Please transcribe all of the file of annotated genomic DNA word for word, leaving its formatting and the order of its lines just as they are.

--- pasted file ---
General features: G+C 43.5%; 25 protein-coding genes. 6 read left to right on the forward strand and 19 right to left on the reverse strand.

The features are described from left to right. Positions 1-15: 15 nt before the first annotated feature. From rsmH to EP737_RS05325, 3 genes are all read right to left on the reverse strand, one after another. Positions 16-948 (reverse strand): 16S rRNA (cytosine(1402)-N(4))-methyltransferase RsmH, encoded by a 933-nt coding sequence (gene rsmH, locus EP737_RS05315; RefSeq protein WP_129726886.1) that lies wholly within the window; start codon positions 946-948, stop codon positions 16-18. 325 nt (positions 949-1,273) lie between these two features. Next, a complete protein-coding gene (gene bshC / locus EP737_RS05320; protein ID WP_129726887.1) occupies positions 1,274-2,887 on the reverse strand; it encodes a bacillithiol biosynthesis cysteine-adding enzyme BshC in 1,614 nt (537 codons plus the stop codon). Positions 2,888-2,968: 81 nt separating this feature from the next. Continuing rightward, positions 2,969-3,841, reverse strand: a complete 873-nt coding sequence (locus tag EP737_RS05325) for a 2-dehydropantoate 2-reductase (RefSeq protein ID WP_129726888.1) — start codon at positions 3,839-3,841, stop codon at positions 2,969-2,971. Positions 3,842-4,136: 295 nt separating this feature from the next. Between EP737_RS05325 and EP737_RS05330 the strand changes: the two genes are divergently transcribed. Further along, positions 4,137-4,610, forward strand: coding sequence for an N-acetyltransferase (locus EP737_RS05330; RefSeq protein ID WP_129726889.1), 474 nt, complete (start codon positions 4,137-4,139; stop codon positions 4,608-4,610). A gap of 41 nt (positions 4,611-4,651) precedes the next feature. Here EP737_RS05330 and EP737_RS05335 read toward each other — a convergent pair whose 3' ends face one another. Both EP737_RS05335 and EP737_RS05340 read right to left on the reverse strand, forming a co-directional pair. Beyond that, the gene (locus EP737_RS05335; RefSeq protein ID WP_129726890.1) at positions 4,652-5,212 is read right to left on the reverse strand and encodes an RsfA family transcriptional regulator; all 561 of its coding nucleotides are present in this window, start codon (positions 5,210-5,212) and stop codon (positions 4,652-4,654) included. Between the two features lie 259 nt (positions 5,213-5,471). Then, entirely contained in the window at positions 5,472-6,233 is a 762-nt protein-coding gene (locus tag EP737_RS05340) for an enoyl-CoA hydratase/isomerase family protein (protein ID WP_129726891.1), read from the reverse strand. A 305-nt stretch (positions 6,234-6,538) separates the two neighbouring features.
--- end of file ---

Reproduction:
General features: G+C 43.5%; 25 protein-coding genes. 6 read left to right on the forward strand and 19 right to left on the reverse strand.

The features are described from left to right. Positions 1-15: 15 nt before the first annotated feature. From rsmH to EP737_RS05325, 3 genes are all read right to left on the reverse strand, one after another. Positions 16-948 (reverse strand): 16S rRNA (cytosine(1402)-N(4))-methyltransferase RsmH, encoded by a 933-nt coding sequence (gene rsmH, locus EP737_RS05315; RefSeq protein WP_129726886.1) that lies wholly within the window; start codon positions 946-948, stop codon positions 16-18. 325 nt (positions 949-1,273) lie between these two features. Next, a complete protein-coding gene (gene bshC / locus EP737_RS05320; protein ID WP_129726887.1) occupies positions 1,274-2,887 on the reverse strand; it encodes a bacillithiol biosynthesis cysteine-adding enzyme BshC in 1,614 nt (537 codons plus the stop codon). Positions 2,888-2,968: 81 nt separating this feature from the next. Continuing rightward, positions 2,969-3,841, reverse strand: a complete 873-nt coding sequence (locus tag EP737_RS05325) for a 2-dehydropantoate 2-reductase (RefSeq protein ID WP_129726888.1) — start codon at positions 3,839-3,841, stop codon at positions 2,969-2,971. Positions 3,842-4,136: 295 nt separating this feature from the next. Between EP737_RS05325 and EP737_RS05330 the strand changes: the two genes are divergently transcribed. Further along, positions 4,137-4,610, forward strand: coding sequence for an N-acetyltransferase (locus EP737_RS05330; RefSeq protein ID WP_129726889.1), 474 nt, complete (start codon positions 4,137-4,139; stop codon positions 4,608-4,610). A gap of 41 nt (positions 4,611-4,651) precedes the next feature. Here EP737_RS05330 and EP737_RS05335 read toward each other — a convergent pair whose 3' ends face one another. Both EP737_RS05335 and EP737_RS05340 read right to left on the reverse strand, forming a co-directional pair. Beyond that, the gene (locus EP737_RS05335; RefSeq protein ID WP_129726890.1) at positions 4,652-5,212 is read right to left on the reverse strand and encodes an RsfA family transcriptional regulator; all 561 of its coding nucleotides are present in this window, start codon (positions 5,210-5,212) and stop codon (positions 4,652-4,654) included. Between the two features lie 259 nt (positions 5,213-5,471). Then, entirely contained in the window at positions 5,472-6,233 is a 762-nt protein-coding gene (locus tag EP737_RS05340) for an enoyl-CoA hydratase/isomerase family protein (protein ID WP_129726891.1), read from the reverse strand. A 305-nt stretch (positions 6,234-6,538) separates the two neighbouring features.